Polybius was a Greek historian, who lived from around 200 BCE to around 118 BCE. He wrote a history of the rise of the Roman Empire while being held as a political prisoner in Italy, where he had been deported after Rome's victory over Perseus, the last king of Macedon, in 168 BCE.
Polybius' 40-volume work, The Histories, written in the second century BC, of which only five full volumes still exist, touches on a number of topics such as the role of fate and divine influence on the fortunes of nations and the critical analysis of other historians. He also elaborated a theory of anacyclosis, which proposed that forms of government are cyclical and follow a fixed pattern of moving from kingship by a just ruler, to hereditary monarchy which leads to tyranny under a corrupt monarch, which leads to aristocracy as the bureaucrats revolt, which degenerates to oligarchy, which is then supplanted by a democratic revolution, which then degenerates to mob rule. The resulting chaos is resolved when a single charismatic leader rises to power, thus starting the cycle over again at kingship. Polybius proposed that the mixed constitution of Rome broke this cycle by combining aspects of monarchy (the Consuls), aristocracy (the Senate) and democracy simultaneously. Polybius' writings on the value of a mixed constitution, although not influential in their day, became popular once again upon their introduction to the West in the 15th century.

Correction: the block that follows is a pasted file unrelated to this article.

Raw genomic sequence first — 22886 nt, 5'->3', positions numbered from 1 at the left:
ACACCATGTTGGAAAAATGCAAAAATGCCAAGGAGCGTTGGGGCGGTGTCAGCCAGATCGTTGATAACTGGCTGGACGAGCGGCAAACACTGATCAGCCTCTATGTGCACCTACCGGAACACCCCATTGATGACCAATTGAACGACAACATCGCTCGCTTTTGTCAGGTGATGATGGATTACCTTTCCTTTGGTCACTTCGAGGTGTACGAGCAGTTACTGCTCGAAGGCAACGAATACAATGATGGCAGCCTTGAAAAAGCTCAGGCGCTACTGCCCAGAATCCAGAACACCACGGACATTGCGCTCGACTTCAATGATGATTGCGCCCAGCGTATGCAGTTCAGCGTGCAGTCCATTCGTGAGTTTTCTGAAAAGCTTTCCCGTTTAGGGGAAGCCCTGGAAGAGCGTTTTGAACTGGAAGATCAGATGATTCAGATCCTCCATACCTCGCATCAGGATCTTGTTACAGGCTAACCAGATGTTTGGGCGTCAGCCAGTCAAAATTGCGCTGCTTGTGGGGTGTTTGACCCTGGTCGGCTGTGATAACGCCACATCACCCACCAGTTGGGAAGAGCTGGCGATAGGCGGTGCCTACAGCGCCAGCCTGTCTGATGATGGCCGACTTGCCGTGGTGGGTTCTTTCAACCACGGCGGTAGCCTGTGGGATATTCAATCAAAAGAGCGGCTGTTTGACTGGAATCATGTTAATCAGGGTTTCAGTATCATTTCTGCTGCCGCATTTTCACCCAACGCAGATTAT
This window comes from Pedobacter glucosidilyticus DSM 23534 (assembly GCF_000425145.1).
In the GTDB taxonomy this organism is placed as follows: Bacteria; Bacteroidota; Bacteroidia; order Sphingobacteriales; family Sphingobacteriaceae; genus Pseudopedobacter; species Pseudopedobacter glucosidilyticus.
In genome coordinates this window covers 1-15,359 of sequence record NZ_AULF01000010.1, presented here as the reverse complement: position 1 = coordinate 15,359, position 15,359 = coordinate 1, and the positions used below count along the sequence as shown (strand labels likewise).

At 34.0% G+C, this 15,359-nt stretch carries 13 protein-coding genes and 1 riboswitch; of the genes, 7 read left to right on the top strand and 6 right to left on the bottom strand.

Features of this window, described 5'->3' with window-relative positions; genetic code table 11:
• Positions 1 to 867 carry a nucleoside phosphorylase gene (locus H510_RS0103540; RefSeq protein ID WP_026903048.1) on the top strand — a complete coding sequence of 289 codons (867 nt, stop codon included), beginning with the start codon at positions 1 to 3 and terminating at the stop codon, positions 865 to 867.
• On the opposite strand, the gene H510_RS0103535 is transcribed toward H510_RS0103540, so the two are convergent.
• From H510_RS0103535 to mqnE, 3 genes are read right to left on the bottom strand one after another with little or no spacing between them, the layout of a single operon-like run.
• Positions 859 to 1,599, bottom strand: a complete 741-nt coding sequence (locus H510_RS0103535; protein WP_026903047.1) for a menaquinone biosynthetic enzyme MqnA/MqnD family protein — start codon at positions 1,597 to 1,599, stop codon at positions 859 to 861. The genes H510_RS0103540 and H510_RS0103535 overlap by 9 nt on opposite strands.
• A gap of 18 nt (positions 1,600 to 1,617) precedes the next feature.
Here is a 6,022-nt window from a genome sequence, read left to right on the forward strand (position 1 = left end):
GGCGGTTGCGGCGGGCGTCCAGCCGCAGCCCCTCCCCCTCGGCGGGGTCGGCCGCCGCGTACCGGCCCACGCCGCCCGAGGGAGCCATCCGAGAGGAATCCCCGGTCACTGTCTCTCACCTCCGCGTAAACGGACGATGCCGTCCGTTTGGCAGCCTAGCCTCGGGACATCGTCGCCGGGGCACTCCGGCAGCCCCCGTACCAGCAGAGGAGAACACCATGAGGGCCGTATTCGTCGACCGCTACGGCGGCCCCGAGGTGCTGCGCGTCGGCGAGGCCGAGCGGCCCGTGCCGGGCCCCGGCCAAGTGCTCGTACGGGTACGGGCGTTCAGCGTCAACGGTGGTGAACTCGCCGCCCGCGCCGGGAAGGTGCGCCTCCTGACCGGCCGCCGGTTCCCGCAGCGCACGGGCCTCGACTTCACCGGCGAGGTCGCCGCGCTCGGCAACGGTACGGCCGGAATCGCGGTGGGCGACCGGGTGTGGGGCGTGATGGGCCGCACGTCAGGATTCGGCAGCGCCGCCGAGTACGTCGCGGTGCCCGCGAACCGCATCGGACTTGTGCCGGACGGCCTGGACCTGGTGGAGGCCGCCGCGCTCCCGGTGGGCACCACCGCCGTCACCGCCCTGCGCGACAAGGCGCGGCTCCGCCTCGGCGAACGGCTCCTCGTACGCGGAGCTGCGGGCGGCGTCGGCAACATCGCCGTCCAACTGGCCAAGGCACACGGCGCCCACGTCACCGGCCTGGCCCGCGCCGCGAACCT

Polybius is also credited as the creator of the Polybius checkerboard, in which the letters of the Latin alphabet are placed in the squares of a grid. Messages can then be transmitted by indicating the row and column of individual letters using a number of simple techniques, such as flashing lights, drum beats, or patterns of knots on a cord. This technique is easier to learn than Morse code, but is less efficient.
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